A motoring underclass?
Pearson also touches on a less-utopian vision of our motoring future. In some respects, we already have a class system on our roads. Those with enough money can buy newer, safer cars, pay for access to less-congested toll roads and buy Traffic Message Channel (TMC) sat-nav or Trafficmaster systems, which redirect you around jams.
Technology could widen this rift between the motoring classes, with dedicated high-speed lanes reserved for cars with automated systems. The rest may have to grit their teeth and watch them whizz by.
Adaptive cruise control
Toyota and Lexus
Adaptive Cruise Control
Speed range 0-113mph
Standard on some Lexus IS, GS and LS models. Optional on other Lexus models and the new Toyota Avensis
We tried this out on a Lexus LS 600h, which gets the system as standard, and were impressed with the set-up when it worked. It was smoother than the Mercedes Distronic Plus system that we also tested (above), and the dashboard display showed when the brake lights were on.
However, it did get a major black mark the system failed to pick up a lorry ahead of us during our testing, so we had to use the brakes to avoid a collision with it.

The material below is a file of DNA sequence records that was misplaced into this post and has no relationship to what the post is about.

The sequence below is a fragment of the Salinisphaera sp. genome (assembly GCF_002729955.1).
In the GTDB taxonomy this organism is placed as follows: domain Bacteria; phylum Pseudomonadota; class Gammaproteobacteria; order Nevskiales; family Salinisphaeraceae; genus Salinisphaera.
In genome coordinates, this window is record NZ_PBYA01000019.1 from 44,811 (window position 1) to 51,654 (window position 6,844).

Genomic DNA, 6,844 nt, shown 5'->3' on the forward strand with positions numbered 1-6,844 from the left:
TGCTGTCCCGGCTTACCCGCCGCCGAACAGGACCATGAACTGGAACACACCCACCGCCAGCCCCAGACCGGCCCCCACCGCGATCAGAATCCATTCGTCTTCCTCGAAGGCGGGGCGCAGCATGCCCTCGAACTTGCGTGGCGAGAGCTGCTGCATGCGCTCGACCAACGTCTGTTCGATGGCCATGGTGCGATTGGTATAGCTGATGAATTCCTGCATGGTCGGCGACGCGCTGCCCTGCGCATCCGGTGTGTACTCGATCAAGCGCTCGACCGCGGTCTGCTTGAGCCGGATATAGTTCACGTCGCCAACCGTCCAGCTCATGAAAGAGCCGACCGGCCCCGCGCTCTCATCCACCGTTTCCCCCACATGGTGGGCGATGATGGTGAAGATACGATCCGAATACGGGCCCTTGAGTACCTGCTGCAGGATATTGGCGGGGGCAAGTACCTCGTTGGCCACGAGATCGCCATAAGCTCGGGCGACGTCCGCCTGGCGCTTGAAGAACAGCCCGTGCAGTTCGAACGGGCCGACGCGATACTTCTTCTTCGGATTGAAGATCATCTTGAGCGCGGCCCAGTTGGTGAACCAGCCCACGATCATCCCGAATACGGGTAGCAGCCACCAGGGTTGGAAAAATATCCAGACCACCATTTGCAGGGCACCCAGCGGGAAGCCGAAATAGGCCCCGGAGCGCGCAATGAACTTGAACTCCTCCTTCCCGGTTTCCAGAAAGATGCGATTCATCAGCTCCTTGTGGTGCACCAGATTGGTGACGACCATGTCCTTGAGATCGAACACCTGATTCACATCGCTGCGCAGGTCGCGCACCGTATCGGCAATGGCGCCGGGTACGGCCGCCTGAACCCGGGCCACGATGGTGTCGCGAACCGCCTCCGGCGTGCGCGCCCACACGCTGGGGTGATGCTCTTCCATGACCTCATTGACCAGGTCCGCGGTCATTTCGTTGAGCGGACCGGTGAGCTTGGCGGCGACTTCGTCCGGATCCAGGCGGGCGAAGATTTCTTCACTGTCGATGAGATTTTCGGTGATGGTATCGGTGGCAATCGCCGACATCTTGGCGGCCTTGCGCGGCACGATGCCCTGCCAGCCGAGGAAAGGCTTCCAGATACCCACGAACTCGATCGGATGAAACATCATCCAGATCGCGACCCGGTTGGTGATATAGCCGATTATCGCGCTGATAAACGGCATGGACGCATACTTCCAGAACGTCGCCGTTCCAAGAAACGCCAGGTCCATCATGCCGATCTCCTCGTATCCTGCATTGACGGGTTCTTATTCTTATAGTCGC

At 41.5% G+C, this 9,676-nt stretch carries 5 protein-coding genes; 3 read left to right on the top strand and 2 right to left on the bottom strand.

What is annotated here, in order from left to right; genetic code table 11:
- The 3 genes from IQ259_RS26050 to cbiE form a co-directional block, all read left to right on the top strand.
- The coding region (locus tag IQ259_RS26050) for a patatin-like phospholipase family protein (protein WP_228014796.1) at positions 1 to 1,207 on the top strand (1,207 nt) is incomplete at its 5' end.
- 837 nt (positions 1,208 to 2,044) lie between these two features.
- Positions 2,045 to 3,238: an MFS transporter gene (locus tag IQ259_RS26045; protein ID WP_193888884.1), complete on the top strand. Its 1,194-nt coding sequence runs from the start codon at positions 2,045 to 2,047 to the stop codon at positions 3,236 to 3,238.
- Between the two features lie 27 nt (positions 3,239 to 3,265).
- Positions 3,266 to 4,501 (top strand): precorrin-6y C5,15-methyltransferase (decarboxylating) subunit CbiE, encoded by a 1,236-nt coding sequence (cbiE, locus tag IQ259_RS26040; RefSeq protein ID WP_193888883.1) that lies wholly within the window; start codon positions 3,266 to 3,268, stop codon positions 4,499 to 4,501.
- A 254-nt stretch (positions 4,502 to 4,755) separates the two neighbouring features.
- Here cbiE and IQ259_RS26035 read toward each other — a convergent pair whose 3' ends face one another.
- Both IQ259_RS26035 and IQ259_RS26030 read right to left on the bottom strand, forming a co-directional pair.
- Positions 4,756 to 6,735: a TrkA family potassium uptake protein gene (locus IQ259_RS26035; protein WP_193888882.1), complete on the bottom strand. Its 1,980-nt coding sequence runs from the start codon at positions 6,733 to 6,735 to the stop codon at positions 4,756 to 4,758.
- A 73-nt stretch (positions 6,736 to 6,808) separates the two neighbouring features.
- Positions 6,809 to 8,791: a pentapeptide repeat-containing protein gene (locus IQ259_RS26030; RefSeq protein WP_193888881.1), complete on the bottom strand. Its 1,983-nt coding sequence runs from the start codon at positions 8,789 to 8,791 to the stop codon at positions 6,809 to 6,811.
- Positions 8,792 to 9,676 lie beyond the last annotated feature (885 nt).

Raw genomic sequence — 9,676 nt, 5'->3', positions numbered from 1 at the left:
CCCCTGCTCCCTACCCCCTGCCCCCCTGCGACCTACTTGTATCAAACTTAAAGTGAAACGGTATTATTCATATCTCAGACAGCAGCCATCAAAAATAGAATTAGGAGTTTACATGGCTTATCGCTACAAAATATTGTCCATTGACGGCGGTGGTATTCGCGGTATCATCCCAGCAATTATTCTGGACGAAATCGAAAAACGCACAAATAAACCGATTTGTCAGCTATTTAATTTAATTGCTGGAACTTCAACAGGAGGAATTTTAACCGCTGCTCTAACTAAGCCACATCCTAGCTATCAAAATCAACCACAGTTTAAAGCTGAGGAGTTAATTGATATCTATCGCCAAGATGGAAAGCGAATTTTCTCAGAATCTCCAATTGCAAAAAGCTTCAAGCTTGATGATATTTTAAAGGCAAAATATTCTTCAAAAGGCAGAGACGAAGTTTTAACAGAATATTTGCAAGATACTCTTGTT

Speed range 0-124mph
Available on S- and CL-Class
Not bad, but this system kept cancelling itself during testing. We tried Distronic Plus in an S-Class and found that it was jerkier than the Lexus system when slowing down and speeding up. Once you've stopped, you need to dab the throttle to get the car moving again.
Lane Keeping Assist System
Packaged with Adaptive Cruise Control and Collision Mitigation Braking on Legend; some Accords
Honda's system will gently steer the car to keep it in the centre of the lane. When the system worked in our Accord, it was great, but it didn't always recognise the lane.